Rancho Seco Nuclear Generating Station

From Wikipedia, the free encyclopedia
Jump to navigation Jump to search
Rancho Seco Nuclear Generating Station
Rancho Seco Nuclear Generating Station.jpg
CountryUnited States
LocationHerald, California
Coordinates38°20′43″N 121°7′18″W / 38.34528°N 121.12167°W / 38.34528; -121.12167Coordinates: 38°20′43″N 121°7′18″W / 38.34528°N 121.12167°W / 38.34528; -121.12167
Commission dateApril 17, 1975
Decommission date2009
Construction cost$375 million in 1974 dollars[1] ($1.54 billion in 2019 dollars[2])
Operator(s)SMUD 1974-present
Nuclear power station
Reactor typePressurized water reactor[3]
Reactor supplierBabcock & Wilcox[3]
Thermal capacity1 x 2772 MWth[3]
Power generation
Nameplate capacity918[3]
Capacity factor<40%[1]
External links
CommonsRelated media on Commons

The Rancho Seco Nuclear Generating Station is a decommissioned nuclear power plant built by the Sacramento Municipal Utility District (SMUD) in Herald, California.


In 1966, SMUD purchased 2,100 acres (850 ha) in southeast Sacramento County for a nuclear power plant, which was built in Herald, 25 miles (40 km) south-east of downtown Sacramento.[4]

In the early 1970s, a small pond was expanded to a 160-acre (65 ha) lake to serve as an emergency backup water supply for the station. The lake has always received its water from the Folsom South Canal and has no relationship with the power plant's daily water supply. Surrounding the lake is 400 acres (160 ha) of recreational area originally operated by the County of Sacramento for day-use activities.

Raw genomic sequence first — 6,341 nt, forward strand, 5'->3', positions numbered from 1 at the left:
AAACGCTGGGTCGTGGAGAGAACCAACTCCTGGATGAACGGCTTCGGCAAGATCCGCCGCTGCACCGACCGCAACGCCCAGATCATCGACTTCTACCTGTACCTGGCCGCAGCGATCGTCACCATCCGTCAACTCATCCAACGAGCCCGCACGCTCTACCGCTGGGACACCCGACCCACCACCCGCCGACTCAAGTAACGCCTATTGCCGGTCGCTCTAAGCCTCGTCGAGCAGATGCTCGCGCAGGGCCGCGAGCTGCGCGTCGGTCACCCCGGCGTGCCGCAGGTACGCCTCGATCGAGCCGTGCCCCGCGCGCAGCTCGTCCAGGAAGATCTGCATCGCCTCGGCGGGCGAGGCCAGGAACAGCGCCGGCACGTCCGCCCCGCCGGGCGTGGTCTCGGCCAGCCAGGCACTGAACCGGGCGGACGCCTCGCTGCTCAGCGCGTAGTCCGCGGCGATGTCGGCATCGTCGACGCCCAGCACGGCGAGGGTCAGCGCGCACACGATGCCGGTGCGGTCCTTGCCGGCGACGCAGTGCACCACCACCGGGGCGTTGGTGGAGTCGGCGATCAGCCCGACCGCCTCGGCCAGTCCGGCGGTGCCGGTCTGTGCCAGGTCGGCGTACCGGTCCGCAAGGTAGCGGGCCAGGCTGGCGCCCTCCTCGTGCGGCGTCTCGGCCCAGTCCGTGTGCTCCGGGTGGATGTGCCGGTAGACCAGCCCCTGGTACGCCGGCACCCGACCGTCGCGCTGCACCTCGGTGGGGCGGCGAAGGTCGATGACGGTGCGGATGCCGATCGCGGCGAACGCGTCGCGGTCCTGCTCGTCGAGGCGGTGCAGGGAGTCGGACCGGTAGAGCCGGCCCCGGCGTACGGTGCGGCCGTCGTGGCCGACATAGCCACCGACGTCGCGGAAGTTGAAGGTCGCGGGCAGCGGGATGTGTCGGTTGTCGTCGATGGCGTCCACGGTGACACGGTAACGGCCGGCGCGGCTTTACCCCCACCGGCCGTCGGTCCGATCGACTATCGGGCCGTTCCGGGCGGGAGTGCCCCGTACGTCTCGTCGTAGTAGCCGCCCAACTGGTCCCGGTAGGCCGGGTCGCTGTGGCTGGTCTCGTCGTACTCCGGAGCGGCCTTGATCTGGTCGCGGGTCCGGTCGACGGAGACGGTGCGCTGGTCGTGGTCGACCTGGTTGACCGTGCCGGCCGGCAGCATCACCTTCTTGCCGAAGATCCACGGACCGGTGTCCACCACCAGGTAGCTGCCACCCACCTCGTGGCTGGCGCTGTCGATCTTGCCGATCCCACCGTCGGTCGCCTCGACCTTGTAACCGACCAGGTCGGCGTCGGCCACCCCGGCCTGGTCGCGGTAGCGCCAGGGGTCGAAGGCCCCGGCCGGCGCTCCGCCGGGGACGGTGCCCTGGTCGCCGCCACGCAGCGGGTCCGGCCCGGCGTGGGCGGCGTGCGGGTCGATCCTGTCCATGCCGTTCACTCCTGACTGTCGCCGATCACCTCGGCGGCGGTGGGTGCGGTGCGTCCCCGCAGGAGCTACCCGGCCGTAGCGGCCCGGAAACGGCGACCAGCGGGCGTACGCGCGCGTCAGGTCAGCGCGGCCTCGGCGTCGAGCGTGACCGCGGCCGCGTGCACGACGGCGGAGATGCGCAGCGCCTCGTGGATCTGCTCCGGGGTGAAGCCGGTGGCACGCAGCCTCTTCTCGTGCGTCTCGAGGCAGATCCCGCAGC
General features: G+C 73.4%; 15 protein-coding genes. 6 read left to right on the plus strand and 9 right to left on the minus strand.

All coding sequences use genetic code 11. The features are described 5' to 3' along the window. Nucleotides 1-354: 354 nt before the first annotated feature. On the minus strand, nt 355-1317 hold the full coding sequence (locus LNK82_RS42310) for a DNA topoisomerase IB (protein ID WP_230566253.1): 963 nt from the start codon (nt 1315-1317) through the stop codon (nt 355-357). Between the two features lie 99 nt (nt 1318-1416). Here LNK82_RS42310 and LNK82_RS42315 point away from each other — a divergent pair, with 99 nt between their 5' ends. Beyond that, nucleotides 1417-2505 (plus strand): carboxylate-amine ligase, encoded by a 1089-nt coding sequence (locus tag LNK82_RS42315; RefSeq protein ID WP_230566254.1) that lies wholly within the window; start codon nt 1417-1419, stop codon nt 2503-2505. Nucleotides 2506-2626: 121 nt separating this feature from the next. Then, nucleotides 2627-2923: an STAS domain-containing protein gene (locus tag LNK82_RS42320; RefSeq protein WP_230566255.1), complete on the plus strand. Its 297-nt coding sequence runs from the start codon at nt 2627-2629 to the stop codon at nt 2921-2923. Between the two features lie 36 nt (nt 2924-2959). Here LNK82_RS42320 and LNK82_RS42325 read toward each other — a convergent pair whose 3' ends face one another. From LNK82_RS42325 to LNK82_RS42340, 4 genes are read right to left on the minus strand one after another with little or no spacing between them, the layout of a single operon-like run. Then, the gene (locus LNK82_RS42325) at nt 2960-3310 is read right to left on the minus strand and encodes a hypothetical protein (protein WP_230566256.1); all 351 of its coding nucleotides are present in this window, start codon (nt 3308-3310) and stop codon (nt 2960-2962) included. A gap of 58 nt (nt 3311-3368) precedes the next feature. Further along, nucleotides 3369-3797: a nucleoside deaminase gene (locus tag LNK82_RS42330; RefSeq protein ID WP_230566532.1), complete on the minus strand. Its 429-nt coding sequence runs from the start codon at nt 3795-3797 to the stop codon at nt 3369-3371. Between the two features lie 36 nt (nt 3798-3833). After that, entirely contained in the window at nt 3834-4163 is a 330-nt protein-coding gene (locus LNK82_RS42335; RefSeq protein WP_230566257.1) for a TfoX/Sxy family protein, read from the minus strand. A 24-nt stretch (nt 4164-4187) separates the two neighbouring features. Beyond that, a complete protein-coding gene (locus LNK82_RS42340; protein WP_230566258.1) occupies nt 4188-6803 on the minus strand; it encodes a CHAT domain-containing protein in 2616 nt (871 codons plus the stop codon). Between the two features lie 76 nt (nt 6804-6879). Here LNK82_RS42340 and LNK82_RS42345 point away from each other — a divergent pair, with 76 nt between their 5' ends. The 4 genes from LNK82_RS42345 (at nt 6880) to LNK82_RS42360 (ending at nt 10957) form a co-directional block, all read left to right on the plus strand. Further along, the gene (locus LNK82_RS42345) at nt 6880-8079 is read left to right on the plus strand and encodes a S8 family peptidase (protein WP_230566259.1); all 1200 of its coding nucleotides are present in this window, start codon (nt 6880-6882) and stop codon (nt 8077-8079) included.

The 2,772 MWt Babcock & Wilcox pressurized water reactor (913 MWe) achieved initial criticality on September 16, 1974, and entered commercial operation on April 17, 1975.[3]

On March 20, 1978, a power supply failure for the plant's non-nuclear instrumentation system led to steam generator dryout (ref NRC LER 312/78-001). This triggered an automatic reactor shutdown. In a 2005 document, the United States Nuclear Regulatory Commission indicated that it was the third most serious safety-related occurrence in the United States to date (behind the Three Mile Island accident and the Browns Ferry cable tray fire).[5][6] The U.S. Nuclear Regulatory Commission (NRC) staff concluded that fundamental design flaws which were known by plant operators and the NRC itself were at the heart of the problem and should have been fixed years before. “In summary, the information was available and known which could have prevented this overcooling transient; but in the absence of adequate plant modifications, the incident should have been expected,” the staff wrote. [7]

The plant operated from April 1975 to June 1989, with a lifetime capacity factor of less than 40%; it was closed by public vote in June 1989 (53% to 47%) after half of its intended lifetime primarily for economic reasons: ratepayers had seen their rates doubled in the last four years to pay for improvements to the plant, and electricity from natural gas was priced at half that of the electricity generated by Rancho Seco. (2.3 cents / kWh, vs. 5.4 cents / kWh)[1]